Review: Mum and Boy by Stephen Anthony Brotherton

Mum and Boy

I received a free copy of this book from the author in return for an honest review.

‘Four individual and complex stories about human development and the psychological nature of the mum and boy relationship. They explore the potential complexity of this connection and show how it can go badly wrong.

‘A dead boy remembering tragedy from inside his coffin; a boy dealing with the death of his mum, who died by suicide; a teenager who mistakenly kills his father; a teenager dealing with hallucinations.

‘Each compelling story covers a range of topics from mental health, suicide and psychological trauma. All with one thing in common - vulnerable human beings looking for survival.’

Mum and Boy

Mum and Boy, by Stephen Anthony Brotherton, is a capsule collection of short stories about relationships between mothers and sons. Each dyad is in a distinct, extreme situation, but every one is emotionally intense and unsettling to some degree.

Usually, with short story collections (such as Brotherton’s previous book, Watching the Wheels), I’ll identify themes and pick out favorite pieces; however, as Mum and Boy comprises just four stories, I have the space to discuss each story individually.


The first story is the longest, and also the saddest and most shocking of the quartet.

We follow Jake, who died at the age of ten, into the afterlife. Along the way, he recalls key incidents from his lifetime of abuse at the hands of his father and sister – but also more tender moments with his similarly mistreated mother.

Brotherton’s descriptions of the horrible things Jake experienced are necessarily unflinching and visceral, yet the story isn’t completely grim: between memories, the mysterious guardian angel figure in red pixie boots from Watching the Wheels takes him on a scenic journey that just might lead to something better.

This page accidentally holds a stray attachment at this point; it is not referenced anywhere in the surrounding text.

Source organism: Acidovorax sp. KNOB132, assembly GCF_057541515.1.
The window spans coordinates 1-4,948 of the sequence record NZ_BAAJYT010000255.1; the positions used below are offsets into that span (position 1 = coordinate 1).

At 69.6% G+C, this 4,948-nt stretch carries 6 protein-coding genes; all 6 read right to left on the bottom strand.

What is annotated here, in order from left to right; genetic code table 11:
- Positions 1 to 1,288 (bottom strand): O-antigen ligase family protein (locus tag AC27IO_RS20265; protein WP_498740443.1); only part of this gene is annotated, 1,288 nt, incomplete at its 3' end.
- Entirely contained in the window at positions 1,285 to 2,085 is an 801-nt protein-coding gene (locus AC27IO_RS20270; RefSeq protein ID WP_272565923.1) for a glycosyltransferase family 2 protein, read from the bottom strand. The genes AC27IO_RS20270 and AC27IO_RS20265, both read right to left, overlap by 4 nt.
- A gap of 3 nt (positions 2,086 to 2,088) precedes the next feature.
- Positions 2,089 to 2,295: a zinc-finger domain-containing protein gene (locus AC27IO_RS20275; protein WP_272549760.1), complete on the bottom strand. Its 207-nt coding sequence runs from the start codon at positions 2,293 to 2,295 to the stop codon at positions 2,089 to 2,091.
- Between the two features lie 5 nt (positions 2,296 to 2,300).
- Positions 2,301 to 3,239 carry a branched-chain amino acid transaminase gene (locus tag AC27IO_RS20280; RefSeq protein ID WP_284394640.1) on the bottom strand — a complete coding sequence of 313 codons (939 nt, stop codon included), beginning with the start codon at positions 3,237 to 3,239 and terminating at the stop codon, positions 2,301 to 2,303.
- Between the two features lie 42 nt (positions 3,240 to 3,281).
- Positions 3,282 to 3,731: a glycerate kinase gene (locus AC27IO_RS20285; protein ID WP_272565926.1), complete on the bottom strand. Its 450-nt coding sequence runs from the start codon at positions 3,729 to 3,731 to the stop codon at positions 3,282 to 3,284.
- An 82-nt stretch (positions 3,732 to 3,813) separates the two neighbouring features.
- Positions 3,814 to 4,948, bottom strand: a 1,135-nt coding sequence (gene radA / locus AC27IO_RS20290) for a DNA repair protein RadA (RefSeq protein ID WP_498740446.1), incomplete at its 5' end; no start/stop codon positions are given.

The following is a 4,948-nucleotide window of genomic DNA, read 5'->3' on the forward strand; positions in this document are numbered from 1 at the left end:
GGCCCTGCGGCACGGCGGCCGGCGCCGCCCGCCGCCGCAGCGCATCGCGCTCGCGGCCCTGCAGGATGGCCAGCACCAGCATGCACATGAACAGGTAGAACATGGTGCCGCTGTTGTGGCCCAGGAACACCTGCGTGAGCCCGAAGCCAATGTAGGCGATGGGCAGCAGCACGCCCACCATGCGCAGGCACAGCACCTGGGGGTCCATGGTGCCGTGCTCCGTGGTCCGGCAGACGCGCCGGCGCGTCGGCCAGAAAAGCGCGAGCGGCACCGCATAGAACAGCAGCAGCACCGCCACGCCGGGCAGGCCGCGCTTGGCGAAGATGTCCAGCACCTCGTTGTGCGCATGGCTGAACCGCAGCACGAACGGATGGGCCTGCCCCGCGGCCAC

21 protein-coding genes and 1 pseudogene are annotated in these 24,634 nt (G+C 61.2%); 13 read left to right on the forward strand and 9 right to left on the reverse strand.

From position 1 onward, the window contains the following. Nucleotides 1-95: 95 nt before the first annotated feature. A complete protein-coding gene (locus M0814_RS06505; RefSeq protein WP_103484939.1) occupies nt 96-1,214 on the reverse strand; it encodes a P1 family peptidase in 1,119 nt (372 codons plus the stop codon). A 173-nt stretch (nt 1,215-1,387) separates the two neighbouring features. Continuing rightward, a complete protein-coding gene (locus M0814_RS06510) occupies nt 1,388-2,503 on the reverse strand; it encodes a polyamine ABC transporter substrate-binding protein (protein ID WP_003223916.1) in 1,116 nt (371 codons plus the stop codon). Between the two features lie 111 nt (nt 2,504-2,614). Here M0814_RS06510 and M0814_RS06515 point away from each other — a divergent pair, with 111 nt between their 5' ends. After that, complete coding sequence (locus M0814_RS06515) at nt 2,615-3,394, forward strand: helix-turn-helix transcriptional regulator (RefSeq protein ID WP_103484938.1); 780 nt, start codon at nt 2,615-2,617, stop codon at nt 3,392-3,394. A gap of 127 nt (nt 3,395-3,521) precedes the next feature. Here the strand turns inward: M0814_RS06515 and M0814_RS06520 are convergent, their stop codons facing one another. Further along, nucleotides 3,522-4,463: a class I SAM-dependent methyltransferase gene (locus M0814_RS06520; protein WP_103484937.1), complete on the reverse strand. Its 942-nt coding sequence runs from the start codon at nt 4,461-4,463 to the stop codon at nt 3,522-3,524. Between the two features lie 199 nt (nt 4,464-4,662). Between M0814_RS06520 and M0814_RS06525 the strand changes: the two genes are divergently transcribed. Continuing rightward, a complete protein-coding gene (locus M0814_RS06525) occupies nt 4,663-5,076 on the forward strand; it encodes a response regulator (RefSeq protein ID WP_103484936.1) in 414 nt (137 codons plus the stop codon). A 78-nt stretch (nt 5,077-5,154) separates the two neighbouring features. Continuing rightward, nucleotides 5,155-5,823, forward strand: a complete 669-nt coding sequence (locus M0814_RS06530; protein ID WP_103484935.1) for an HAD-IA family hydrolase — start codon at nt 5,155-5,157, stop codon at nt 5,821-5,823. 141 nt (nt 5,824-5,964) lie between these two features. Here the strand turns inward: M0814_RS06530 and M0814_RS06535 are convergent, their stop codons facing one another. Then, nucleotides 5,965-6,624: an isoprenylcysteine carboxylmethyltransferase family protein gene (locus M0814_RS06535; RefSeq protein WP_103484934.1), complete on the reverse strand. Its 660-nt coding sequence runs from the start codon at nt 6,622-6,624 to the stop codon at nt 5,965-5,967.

Oedipus Revisited

While Afterlife sets out its stall early on, Oedipus Revisited has a more insidious feel.

Teenage Charlie and his single mother have always been close. He starts off by recounting events from his younger years that were a bit odd, but ultimately innocent-seeming. Gradually, though, his memories and the way he talks about his mother take a more disturbing turn.

When Charlie’s estranged father makes an unexpected reappearance, we realise just how seriously devoted Charlie is to his mother. You can probably guess how the story ends from the title!

The author did a great job here of making my skin crawl without distracting me from the main action of the story – I was agog as I wanted to see exactly how things played out with Charlie’s father.

Iris May

Like its predecessor, Iris May has a ‘too much, too young’ vibe, except in this case, 14-year-old Archie arrives home from school to find his mother taking her final breaths, having overdosed. So begins an inner dialogue, as he considers whether or not to follow her.

You may think this story sounds bleak, and you would be absolutely correct. Brotherton very effectively creates a mood of gloom and oppressiveness through descriptions of tired 1960s furniture with an implied miasma of cigarette smoke, and restricted, disappointing, enmeshed lives. It’s depressing, but that’s the point.

Talking Heads

Inner conflict is also a feature of the final story in the collection, though rather than arguing with himself, 15-year-old Alfie has to deal with four intrusive incorporeal characters, all saying nasty things about his mum and twisting the actually-quite-sweet story of how she met his dad.

I seem to have developed a particular interest in stories where trauma manifests itself in curious ways (Toni Morrison’s Beloved and Shirley Jackson’s The Bird’s Nest, to name just a couple of examples). As – to my mind, at least – Talking Heads falls into this category, it was naturally my favourite in the book!

As with the previous stories, I found the family lore and memories presented in Talking Heads evocative and absorbing. However, it differs from the other three in that, despite the eponymous hallucinations’ attempts to put a different spin on things, on the whole they’re a lot more positive and wholesome. In accordance with this, the book ends on a hopeful note, which I appreciated.

Mum and Boy is powerful and harrowing.

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About Alice Violett

Writer of blogs and short stories, reader of books, player of board games, lover of cats, editor of web content, haver of PhD.

Colchester, UK